Learning to slow down what you are saying so that it comes out the way you mean it is an important skill. You need to learn to prevent collateral damage from the way others may interpret what you said. Much of the poor communication people talk about is the direct result of ambiguous statements that get interpreted in ways the speaker never intended.

There is a right way and a wrong way to convey bad news.

Saying things in a blunt way when it is done in a hurtful manner can result in lasting damage to the relationship. When expressing something that may be hard to hear, concentrate on the other person and how they feel. How would you want someone to tell you that they disagreed with you?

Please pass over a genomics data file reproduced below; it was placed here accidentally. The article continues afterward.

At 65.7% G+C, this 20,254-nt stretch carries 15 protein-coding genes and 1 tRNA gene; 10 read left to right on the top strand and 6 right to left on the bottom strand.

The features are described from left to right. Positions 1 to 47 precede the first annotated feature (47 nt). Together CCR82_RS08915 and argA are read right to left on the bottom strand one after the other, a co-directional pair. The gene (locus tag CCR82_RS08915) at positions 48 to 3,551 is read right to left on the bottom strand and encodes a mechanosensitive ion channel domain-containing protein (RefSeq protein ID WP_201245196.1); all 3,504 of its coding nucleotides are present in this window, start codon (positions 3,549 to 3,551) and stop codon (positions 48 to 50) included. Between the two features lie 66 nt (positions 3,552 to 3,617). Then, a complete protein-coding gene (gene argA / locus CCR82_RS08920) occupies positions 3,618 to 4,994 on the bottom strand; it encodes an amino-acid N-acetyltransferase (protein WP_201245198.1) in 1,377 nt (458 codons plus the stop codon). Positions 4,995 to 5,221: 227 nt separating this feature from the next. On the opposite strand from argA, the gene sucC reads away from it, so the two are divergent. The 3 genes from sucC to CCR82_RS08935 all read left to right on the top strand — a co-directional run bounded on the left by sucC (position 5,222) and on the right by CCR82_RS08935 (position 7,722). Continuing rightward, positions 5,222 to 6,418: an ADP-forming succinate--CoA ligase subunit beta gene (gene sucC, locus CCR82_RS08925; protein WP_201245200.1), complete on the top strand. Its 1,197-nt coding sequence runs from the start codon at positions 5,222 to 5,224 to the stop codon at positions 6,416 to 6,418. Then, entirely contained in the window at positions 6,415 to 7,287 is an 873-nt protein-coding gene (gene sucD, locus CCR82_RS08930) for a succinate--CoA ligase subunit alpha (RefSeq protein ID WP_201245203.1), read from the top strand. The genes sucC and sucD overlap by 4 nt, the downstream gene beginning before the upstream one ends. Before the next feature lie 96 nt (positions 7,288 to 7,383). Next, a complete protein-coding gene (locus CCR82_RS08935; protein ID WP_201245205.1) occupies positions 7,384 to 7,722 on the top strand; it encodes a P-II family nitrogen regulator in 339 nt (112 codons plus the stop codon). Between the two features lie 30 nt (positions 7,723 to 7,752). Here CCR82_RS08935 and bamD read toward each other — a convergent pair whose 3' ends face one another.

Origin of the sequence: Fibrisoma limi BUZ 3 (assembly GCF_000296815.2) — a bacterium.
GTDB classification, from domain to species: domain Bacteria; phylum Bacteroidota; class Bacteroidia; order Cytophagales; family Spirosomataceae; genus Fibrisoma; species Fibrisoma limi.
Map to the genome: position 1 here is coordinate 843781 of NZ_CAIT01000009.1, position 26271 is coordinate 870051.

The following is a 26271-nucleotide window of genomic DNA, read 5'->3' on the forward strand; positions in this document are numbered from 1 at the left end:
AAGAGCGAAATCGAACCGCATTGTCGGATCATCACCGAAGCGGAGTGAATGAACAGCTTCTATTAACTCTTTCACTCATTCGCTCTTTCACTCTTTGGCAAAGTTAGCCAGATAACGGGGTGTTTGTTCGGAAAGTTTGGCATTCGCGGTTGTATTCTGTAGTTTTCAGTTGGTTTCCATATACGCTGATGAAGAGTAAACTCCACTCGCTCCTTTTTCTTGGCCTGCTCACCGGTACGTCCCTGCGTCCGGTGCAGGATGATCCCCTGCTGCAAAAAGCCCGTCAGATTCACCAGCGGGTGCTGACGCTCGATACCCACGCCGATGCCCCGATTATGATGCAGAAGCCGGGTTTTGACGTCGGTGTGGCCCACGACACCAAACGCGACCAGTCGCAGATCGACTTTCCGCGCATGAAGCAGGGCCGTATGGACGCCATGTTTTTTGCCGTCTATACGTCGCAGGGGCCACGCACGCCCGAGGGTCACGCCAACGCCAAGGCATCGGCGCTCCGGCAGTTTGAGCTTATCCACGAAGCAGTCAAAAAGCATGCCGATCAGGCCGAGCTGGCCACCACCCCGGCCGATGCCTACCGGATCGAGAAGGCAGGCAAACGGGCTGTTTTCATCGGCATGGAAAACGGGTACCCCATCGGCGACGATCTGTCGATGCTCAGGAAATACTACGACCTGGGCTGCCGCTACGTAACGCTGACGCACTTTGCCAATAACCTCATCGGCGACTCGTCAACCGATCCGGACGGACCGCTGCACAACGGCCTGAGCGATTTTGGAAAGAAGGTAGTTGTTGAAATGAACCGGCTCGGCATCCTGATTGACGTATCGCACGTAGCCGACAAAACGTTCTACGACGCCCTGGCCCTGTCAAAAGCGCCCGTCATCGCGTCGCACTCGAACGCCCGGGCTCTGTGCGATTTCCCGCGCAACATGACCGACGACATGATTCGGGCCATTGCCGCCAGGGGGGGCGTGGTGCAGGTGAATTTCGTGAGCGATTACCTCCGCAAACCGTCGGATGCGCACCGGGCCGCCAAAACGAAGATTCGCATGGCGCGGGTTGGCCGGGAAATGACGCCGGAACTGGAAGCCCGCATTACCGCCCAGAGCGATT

Work on putting yourself in the other person’s place, not on discharging your negative emotions. One technique for expressing disagreements without destroying relationships is called the Sandwich technique. Take a look at the past post describing how this can be an effective way of delivering bad news without harming the other person.

Become comfortable with others disagreeing with you.

Think very carefully about what you believe and why. Become open to other points of view. The people who create the most wreckage with their bluntness are often those who are insecure in their own beliefs.

If you start feeling threatened when others have a different view then there is a possibility that you are shaky in what you believe. If others not agreeing with you is threatening, then work on yourself, not on forcing others to agree with you by yelling louder and attacking their thoughts.